Perhaps our modern day tool auction celebrations may not be so bad. We obviously want to grasp onto something we see as precious, something I have said before I feel reestablishes a connection of memories in our psyche that brings us some momentary calming.

Just this morning I picked up this great old turn screw at the auction from my buddy Ralph. Cost 5 bucks!....I was thrilled to add it to the tote! I just love the lines on this..for my dollar they really got this design right. This looks like a tool with solid quality as well as artistic expression. The lines pushing for something more to value than only tasking but remembering to keep the visuals pleasing while creating balance combined with strength in it’s wholeness. Tools then had a charm unmatched in todays modern throws of cookie cutter manufacturing. Most of todays better made tools lack one or the other with the latter usually being the one they lack most. Somehow I feel with a tote of tools like I have been collecting if you did not know how to do anything with them at all…dam, you sure would want to try them and at least see….lol. They look interesting like an untold story you cannot wait to find how the ending unravels. These tools have mysteries, lessons and crafstmenship.

Old wooden bric-a-brac that enters a euphoric melody of a long awaited song of saws and sawdust. You once more may rekindle and convert your aged years to the youth we never lose in the curves of an old Disston or strength of a wood handled hammer. These days are fast, tough, money is king, and that old Oak cares less about any of it because mother nature is a wonderful bitch that offers us glorious gifts and brings us horrible hells when angered. We are strong, but that oak will always win and when it’s gone it will grow back again. You cannot fight and push back the wind, time smiles and miles pile lines on our face while the clocks tick and click your memories far off into space. Forever is not for us, not even the mighty oak, so may you choose the tools wisely and enjoy the tools you tote.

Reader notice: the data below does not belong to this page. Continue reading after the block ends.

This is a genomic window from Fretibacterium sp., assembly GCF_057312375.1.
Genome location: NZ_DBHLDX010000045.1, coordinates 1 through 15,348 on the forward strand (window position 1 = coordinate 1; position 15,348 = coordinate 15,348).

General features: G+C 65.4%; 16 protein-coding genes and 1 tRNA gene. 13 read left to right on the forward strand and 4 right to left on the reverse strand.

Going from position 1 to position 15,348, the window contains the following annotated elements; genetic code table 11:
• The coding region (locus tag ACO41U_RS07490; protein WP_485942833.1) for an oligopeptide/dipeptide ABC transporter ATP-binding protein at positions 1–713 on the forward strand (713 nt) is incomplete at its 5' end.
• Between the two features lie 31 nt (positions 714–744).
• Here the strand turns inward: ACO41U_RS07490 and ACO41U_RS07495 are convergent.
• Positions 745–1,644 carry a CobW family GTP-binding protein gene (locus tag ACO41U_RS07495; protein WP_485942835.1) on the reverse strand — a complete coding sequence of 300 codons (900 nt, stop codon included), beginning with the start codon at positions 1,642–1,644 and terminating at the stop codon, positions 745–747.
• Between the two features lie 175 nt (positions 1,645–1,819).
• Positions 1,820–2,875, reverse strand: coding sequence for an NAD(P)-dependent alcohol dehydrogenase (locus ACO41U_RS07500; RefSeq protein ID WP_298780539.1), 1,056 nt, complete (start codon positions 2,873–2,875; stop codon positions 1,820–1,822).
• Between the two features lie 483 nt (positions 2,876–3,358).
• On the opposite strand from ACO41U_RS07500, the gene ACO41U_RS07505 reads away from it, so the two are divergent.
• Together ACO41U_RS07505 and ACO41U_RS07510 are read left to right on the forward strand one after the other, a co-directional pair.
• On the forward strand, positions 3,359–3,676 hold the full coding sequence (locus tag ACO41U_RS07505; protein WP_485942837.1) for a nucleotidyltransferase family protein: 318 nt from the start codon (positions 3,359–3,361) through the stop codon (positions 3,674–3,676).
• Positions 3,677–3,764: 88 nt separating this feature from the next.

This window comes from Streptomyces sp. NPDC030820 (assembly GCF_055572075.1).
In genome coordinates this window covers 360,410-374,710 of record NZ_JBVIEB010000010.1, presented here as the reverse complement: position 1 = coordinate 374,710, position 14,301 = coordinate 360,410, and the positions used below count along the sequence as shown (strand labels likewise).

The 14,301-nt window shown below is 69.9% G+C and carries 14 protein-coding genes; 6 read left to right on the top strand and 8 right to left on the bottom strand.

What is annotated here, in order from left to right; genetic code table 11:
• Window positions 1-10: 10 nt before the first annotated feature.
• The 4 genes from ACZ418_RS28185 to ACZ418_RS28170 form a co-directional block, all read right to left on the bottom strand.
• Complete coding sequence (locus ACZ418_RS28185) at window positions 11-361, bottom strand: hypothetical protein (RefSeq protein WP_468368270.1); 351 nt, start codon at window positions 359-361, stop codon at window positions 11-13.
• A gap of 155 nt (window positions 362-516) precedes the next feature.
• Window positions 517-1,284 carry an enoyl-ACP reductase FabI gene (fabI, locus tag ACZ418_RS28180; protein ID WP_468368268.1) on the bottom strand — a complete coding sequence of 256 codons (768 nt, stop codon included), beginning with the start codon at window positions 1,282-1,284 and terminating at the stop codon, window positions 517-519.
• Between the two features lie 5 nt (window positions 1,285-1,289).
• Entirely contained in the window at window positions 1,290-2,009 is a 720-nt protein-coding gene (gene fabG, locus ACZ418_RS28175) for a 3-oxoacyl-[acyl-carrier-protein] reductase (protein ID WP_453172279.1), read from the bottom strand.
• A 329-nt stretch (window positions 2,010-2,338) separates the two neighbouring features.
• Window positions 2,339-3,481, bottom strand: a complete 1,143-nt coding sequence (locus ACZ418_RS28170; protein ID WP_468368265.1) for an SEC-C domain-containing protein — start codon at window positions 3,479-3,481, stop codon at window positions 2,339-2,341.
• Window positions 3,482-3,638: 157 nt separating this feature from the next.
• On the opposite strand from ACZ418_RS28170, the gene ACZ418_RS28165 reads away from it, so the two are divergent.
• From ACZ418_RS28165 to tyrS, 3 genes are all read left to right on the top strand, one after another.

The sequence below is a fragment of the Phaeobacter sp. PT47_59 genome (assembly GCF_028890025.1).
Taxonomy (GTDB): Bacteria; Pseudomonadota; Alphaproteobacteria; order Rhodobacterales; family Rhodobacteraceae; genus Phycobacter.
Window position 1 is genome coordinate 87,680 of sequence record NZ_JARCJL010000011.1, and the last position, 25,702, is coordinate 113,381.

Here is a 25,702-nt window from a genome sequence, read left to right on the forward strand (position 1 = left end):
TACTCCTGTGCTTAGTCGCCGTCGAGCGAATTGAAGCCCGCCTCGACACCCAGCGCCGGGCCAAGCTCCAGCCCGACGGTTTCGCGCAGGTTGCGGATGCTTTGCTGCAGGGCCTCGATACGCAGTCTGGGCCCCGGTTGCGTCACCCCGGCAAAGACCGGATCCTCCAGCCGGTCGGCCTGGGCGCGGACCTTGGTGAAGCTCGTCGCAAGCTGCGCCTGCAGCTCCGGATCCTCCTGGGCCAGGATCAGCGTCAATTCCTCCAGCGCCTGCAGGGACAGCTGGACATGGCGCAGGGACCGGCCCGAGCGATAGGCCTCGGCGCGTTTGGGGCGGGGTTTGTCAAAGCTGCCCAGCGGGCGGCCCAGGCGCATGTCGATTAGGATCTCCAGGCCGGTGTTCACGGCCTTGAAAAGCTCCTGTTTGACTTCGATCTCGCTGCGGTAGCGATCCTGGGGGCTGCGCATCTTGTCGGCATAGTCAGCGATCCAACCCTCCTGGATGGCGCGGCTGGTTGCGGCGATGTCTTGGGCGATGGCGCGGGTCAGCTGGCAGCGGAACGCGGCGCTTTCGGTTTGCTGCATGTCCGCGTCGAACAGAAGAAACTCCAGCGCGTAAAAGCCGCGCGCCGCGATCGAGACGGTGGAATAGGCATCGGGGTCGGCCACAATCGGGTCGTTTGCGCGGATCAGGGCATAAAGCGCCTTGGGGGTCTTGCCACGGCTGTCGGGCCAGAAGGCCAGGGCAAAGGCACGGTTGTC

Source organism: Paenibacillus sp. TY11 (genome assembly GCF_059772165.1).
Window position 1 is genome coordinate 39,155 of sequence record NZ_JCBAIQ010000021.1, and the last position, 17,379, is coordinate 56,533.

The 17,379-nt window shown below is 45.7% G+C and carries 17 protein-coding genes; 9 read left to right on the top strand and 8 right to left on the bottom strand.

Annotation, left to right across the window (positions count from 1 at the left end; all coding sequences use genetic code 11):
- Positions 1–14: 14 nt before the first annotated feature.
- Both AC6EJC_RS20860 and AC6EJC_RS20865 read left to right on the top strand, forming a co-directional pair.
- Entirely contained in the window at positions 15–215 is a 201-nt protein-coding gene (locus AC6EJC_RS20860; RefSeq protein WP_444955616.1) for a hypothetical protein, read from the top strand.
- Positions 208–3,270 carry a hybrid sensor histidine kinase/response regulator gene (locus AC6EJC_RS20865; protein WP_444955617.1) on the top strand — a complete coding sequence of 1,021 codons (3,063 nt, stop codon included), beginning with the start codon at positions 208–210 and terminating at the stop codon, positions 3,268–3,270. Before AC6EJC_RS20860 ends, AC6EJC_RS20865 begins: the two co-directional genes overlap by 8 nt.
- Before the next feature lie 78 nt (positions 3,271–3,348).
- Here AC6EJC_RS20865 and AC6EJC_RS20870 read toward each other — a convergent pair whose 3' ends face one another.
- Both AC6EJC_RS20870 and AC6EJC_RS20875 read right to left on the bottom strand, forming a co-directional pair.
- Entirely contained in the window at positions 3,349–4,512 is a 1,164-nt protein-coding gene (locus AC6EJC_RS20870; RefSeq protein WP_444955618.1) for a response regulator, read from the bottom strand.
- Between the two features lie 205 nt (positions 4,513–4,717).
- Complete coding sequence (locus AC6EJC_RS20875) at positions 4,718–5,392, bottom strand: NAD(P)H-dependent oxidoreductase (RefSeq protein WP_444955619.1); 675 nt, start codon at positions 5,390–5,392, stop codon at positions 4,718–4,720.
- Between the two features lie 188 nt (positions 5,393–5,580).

Thanks for stopping by and great shaves ahead!

Joe

-- "Make something you love tomorrow...and do it slowly" JLB



9 comments so far

View A Slice of Wood Workshop's profile

A Slice of Wood Workshop

891 posts in 1831 days


#1 posted 08-26-2012 10:01 PM

GREAT write up.

-- Tim- http://www.asliceofwoodworkshop.com; Twitter-@asliceofwood; Facebook-http://www.facebook.com/asliceofwood

View DarrylJN's profile

DarrylJN

218 posts in 1221 days


#2 posted 08-26-2012 10:39 PM

Yeah that is a great write up. I only started watching the show when Roy Underhill has been on but he is pretty amazing, it’s so cool that he uses only hand tools for everything. It’s a little advanced for me at this point but I love watching his show.